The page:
22Rv1 cells were transfected with oligomer-Lipofectamine 2000 complexes using 100 nmol/L of human Tsg101 SMARTpool small interfering RNAs (siRNA; NM_006292) or a nontargeting siRNA control, according to the manufacturer's protocol (Dharmacon, Inc.). Briefly, 3 days after cells had either been mock-irradiated or exposed to a 4 Gy dose, the cultures were washed with PBS and incubated for 24 h in serum-free medium. 22Rv1 cells were then incubated for 24 h in the presence of 100 nmol/L of siRNA-Lipofectamine complexes before the medium was replaced with serum- and siRNA-free medium. After 72 h, the conditioned medium was removed for exosome purification and cell lysates were prepared using the corresponding adherent cells.
Total RNA Extraction and Analysis
Exosome fractions were resuspended in RNase-free water, briefly sonicated, and total nucleic acid was extracted using TRIzol reagent, according to the manufacturer's protocol (Invitrogen Corp.). RNA precipitates were resuspended in RNase-free PBS and divided into three equal aliquots. Control samples were incubated for 10 min at 37°C, whereas the remaining two were incubated, under identical conditions, in the presence of either 0.4 μg/μL of RNase or 0.083 units/μL of DNase. These samples were separated on 2% agarose gels and stained with ethidium bromide.
Analysis of Clonogenic Survival and Cell Fate
Assays of clonogenic survival after a single exposure to 2 Gy (SF2), apoptosis (i.e., TdT-mediated dUTP nick end labeling, flow cytometric analysis of DNA content, and acridine orange/ethidium bromide staining), and cellular senescence (SA β-Gal and carboxyfluorescein diacetate succinimidyl ester flow cytometry) were performed as previously described (13).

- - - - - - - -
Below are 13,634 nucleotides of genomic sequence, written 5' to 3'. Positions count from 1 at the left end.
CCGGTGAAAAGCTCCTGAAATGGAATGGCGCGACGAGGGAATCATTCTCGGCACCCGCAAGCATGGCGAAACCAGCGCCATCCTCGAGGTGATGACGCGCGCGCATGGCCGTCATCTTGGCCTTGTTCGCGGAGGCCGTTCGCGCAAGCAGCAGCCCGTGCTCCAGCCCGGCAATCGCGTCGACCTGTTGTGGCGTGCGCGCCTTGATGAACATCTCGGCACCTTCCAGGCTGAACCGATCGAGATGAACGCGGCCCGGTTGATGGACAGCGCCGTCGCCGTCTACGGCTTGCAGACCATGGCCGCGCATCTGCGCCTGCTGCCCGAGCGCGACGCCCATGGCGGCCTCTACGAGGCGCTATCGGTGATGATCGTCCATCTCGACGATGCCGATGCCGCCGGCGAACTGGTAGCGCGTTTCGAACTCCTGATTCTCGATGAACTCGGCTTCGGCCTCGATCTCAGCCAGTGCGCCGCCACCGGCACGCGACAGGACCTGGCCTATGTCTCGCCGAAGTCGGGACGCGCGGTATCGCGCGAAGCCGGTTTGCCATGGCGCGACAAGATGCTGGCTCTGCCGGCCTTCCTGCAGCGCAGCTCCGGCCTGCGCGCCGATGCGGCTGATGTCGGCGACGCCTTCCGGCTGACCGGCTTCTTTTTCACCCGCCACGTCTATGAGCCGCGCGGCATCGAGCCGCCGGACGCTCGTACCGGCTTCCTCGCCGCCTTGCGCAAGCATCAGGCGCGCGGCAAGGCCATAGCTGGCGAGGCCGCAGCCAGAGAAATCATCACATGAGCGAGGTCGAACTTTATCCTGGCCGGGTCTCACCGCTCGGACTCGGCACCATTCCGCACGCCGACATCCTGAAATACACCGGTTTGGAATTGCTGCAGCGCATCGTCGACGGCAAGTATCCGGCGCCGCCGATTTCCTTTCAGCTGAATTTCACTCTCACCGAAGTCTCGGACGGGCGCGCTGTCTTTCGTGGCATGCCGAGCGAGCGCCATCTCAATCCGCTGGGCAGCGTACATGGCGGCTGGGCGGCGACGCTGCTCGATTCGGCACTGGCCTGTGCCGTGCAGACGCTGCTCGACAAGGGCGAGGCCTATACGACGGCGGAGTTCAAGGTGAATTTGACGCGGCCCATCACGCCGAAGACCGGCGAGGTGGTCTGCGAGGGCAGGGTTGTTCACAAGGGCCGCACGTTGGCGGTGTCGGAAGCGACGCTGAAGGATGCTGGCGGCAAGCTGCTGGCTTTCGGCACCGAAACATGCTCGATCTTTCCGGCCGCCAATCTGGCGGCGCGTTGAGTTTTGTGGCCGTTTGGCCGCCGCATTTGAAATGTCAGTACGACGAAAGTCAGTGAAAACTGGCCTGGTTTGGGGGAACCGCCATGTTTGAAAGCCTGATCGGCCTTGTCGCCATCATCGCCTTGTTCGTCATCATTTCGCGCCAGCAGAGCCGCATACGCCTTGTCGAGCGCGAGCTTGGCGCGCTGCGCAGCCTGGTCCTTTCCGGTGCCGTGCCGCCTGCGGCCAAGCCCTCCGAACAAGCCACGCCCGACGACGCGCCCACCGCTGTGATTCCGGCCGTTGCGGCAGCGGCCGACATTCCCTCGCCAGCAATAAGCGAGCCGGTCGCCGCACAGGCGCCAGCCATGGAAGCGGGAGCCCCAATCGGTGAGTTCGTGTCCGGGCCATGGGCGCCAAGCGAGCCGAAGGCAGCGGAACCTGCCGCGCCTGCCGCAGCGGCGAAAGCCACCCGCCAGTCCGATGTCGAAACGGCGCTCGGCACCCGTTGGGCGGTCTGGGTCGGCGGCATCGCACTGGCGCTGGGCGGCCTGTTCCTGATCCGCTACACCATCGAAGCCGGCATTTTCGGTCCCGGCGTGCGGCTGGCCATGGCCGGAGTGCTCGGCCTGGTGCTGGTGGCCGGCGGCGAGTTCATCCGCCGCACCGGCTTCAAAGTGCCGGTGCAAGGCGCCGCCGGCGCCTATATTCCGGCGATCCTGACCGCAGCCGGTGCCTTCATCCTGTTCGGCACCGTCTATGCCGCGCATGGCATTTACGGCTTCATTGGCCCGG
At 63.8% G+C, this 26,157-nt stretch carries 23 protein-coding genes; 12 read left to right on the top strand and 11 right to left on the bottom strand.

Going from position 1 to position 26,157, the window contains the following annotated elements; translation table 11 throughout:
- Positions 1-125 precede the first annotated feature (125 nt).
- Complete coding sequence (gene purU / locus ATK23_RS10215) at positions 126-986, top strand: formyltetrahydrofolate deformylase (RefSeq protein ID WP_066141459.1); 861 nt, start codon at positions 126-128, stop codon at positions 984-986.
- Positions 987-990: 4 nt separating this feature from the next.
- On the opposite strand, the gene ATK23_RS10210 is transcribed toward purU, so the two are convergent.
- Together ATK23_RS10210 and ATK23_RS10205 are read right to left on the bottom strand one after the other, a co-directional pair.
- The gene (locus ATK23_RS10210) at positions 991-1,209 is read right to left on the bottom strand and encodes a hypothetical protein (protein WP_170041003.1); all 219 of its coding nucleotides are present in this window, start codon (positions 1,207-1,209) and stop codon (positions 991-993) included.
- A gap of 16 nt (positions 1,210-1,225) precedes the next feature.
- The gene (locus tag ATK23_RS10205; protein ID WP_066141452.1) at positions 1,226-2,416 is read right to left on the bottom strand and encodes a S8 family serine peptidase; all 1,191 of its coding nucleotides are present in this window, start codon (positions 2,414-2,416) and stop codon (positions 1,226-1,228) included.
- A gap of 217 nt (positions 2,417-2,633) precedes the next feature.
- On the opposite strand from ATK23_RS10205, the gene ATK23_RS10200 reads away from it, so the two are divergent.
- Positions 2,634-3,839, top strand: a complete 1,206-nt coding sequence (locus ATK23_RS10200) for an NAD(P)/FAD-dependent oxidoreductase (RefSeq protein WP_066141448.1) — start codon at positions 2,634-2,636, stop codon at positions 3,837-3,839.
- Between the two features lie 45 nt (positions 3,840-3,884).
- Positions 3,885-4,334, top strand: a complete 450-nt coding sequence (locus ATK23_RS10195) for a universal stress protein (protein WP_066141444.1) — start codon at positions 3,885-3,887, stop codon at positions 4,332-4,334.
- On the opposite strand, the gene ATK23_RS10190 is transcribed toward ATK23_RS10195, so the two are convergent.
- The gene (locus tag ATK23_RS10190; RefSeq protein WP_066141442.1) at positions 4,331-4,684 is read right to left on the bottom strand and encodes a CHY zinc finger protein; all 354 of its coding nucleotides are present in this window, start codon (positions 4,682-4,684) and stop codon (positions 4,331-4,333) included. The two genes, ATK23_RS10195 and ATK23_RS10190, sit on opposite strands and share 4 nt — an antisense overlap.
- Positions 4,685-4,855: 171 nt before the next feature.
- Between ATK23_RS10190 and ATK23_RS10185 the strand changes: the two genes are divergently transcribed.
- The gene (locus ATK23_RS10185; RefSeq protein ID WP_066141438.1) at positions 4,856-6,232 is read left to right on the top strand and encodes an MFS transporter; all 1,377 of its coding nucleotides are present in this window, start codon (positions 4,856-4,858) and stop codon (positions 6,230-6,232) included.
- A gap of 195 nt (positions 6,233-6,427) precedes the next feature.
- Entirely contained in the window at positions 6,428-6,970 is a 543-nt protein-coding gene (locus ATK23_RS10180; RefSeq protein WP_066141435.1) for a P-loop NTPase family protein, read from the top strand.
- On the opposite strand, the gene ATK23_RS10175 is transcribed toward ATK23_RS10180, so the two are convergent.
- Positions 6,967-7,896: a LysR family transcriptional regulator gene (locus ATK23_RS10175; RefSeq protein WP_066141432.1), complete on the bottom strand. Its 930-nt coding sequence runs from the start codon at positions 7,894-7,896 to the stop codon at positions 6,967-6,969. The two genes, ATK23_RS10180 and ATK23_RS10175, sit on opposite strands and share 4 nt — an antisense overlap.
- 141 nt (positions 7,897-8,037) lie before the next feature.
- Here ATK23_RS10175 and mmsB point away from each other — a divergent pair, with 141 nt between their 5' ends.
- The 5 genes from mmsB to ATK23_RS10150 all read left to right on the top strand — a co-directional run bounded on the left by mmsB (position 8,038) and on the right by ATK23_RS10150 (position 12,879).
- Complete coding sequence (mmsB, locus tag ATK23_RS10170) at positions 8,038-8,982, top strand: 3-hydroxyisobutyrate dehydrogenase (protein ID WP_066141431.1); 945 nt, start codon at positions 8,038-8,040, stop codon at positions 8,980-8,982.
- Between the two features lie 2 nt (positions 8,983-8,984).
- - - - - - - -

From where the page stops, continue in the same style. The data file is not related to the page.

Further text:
Values shown are representative of triplicate determinations in two or more experiments, unless otherwise specified, and treatment effects were evaluated using a two-sided Student's t test. Errors are SE of averaged results and P < 0.05 values were taken as a significant difference between means.
Results and Discussion
The three primary responses mediated by p53 in response to irradiation-induced DNA damage are cell cycle arrest, apoptosis, or cellular senescence. Collectively, data from our previous study strongly supported the idea that, within 4 days, a single exposure to radiation could lead to the emergence of a prematurely senescent subpopulation of prostate cancer cells (13). Other studies suggest that senescent cells such as these have the potential to influence a tumor microenvironment through the secretion of soluble protumorigenic and antitumorigenic factors (3, 6, 8, 12, 15). However, the assortment of factors secreted seems to be cell type–specific and tissue-specific (12, 15). Senescent prostate fibroblasts have recently been shown to secrete soluble growth factors (3). Proteomic profiling of the soluble factors secreted by a variety of senescent cell types is currently a subject of intense investigation. However, we have found that the particulate material secreted by senescent prostate cancer cells may be equally informative.